Opinion » Viewpoint

Memphis Could Learn From Glasgow’s “Miracle”


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The alarm blares and the baggage carousel starts moving. It is Friday, opening night of the Beale Street Music Festival, and my fellow passengers from the Toronto flight chat excitedly of heading straight downtown to catch the action. Me, I'm just happy to be back home.

I've just returned from Glasgow, Scotland, after experiencing a cultural extravaganza of a different kind: the Glasgow International. This 18-day feast of contemporary art brings together 270 artists taking part in 80-plus events in 80 different venues and attracts visitors from around the world to see a plethora of boundary-pushing works.

This high-profile biennial is just one facet of the sprawling creative landscape that has helped transform the Scottish city. And with Memphis currently at something of a cultural crossroads, I keep asking myself what lessons we can learn.

Since the 1990s, Glasgow has been a major European hub for contemporary art, a timescale that encompassed the so-called Glasgow Miracle, the transformation of the city from a struggling industrial backwater into an international cultural powerhouse.

Unemployment has fallen significantly, and vacant and run-down buildings have become galleries and studios housing creatives from every artform.

Greater Glasgow's population is similar to that of Memphis. Creative industries now represent a larger sector than life sciences, employing more people than the energy sector. In real terms, they contribute £4.6 billion to the Scottish economy.

The creative and economic boost for Glasgow cannot be underestimated. Young artists, musicians, and writers come from all over the world, increasing tourism and growing a wider cultural economy and bringing business to bars, restaurants, clubs, and hotels. Glasgow is a destination that woos young creatives with its comparatively cheap rental property prices. The people are charming, and being a small, cozy city — like Memphis — gives it many advantages over the likes of London. Glasgow's DIY work ethic and cultural transformation have put it on the world stage.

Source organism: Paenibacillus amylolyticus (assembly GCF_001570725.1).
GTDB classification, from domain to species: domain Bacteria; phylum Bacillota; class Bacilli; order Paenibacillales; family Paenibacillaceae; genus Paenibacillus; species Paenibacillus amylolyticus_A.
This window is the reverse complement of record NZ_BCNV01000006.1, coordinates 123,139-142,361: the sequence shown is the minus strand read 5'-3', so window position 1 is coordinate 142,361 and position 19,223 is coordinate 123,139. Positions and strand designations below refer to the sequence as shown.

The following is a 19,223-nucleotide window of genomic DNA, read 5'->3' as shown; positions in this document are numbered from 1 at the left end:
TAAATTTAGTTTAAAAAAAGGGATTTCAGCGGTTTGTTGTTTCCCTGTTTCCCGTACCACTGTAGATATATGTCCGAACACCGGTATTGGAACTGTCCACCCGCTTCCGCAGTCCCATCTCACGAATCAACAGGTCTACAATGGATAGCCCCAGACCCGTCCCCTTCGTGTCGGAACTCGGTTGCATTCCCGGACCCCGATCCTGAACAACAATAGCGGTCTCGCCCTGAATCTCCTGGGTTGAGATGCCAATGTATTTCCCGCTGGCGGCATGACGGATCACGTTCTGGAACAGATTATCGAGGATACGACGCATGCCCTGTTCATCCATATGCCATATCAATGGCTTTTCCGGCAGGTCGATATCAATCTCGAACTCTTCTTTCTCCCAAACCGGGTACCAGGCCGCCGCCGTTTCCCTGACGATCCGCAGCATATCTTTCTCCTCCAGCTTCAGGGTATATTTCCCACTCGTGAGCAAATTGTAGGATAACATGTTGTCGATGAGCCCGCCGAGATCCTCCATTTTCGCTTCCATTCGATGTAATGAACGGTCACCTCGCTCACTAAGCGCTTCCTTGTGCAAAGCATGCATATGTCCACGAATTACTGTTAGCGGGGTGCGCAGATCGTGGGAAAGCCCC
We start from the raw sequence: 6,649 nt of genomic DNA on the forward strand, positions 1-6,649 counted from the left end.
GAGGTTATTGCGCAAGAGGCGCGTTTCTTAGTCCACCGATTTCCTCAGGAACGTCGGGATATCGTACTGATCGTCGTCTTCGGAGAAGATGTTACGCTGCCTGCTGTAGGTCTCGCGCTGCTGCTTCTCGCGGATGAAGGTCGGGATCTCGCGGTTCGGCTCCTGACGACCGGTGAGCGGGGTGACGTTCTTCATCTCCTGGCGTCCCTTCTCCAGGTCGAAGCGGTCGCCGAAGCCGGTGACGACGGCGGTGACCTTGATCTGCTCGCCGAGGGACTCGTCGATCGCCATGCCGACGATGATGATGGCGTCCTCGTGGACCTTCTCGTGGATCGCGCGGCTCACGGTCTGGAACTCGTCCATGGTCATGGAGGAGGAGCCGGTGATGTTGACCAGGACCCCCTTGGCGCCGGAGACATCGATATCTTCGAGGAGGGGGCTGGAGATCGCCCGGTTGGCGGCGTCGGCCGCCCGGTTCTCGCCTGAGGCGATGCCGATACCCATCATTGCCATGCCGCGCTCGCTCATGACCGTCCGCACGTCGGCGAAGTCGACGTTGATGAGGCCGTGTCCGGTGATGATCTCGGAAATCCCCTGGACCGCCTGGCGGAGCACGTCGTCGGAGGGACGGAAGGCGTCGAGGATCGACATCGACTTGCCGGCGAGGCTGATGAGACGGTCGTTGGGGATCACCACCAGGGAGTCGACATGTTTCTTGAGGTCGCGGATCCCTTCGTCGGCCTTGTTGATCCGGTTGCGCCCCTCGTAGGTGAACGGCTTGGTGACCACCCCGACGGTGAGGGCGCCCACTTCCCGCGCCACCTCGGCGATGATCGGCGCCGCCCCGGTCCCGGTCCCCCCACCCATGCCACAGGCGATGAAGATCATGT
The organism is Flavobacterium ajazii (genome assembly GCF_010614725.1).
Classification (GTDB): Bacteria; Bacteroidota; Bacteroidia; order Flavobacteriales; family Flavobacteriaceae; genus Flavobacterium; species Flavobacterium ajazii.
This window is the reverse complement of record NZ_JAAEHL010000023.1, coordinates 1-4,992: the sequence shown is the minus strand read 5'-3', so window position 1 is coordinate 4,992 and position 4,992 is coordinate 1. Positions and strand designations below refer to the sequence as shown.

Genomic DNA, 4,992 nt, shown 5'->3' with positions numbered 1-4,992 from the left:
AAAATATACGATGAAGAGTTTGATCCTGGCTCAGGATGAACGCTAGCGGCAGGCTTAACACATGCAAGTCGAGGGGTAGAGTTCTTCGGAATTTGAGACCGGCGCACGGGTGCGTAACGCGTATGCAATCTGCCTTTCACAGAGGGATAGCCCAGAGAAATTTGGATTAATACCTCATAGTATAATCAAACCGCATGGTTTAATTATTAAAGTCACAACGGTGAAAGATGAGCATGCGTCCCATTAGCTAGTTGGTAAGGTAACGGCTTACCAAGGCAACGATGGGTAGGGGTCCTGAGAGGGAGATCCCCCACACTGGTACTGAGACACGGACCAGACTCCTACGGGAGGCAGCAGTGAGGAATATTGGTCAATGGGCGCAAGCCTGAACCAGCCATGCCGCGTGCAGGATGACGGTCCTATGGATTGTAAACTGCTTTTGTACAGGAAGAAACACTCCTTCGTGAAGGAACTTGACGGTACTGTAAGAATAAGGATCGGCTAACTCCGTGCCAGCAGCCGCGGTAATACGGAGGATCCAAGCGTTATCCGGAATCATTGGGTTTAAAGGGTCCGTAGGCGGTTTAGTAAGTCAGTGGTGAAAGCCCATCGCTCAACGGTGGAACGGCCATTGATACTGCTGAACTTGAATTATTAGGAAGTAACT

Glasgow School of Art - JAIME PHARR | DREAMSTIME.COM
  • Jaime Pharr | Dreamstime.com
  • Glasgow School of Art

The Glasgow School of Art (GSA) — alma mater of the architect that so defines Glasgow, Charles Rennie Mackintosh — has been central to this recent transformation, just as it has been at the heart of the city's cultural landscape for 150 years. It is one of the highest-ranking post-graduate visual art schools in the world, and its MFA program is what brought me to the city in the first place.

As well as world-renowned artists — including five winners and 30 percent of the nominees of the prestigious Turner Prize in recent years — the school is just as well known for the musicians and bands that have attended, including Belle and Sebastian, Franz Ferdinand, and the Vaselines, Nirvana's favorite band. Interestingly, all were influenced by our own Big Star. GSA continues to play a pivotal role across the city's arts scene.

And yet Memphis is about to lose its own art school, the Memphis College of Art, which has played a similarly important role in our city's cultural life.

Earlier this year, I corresponded with the director of GSA, Tom Inns, about the current situation at MCA, specifically his approach to fund-raising. He said that when looking for funding and support he always emphasizes the importance of the arts in building the economy, as well as growing the wider collective narrative of Glasgow. One question he asked hit me hard: "How can you possibly be a global city if you don't have an art school? Wherever I travel, particularly to rapidly developing dynamic economies like China or South East Asian countries, cities are trying to establish art schools, not close them."

I don't have an answer for his question. But I'll ask it of all Memphians in a different way: How can we maintain our respect and influence in the world while losing a vital part of our city's history and culture?

The city's art school is set to close, yet Memphis has three art districts that MCA helped create and maintain. The school's legacy and impact have been intertwined with the music the city has been so famous for making for more than 70 years. We need to ask ourselves what the future will hold without one of our cultural pillars — and whether we are truly prepared to let MCA fade away. And if so, why?

Why allow this legacy of art and culture to be covered up like the recent covering up of the new murals painted around town? Why are we downgrading the global status of our city?

I don't know that saving Memphis College of Art will give Memphis a Glasgow Miracle. What I do know is that it is less likely that something miraculous will happen without it.

Sabe Lewellyn is a conceptual artist based in Memphis and Glasgow.

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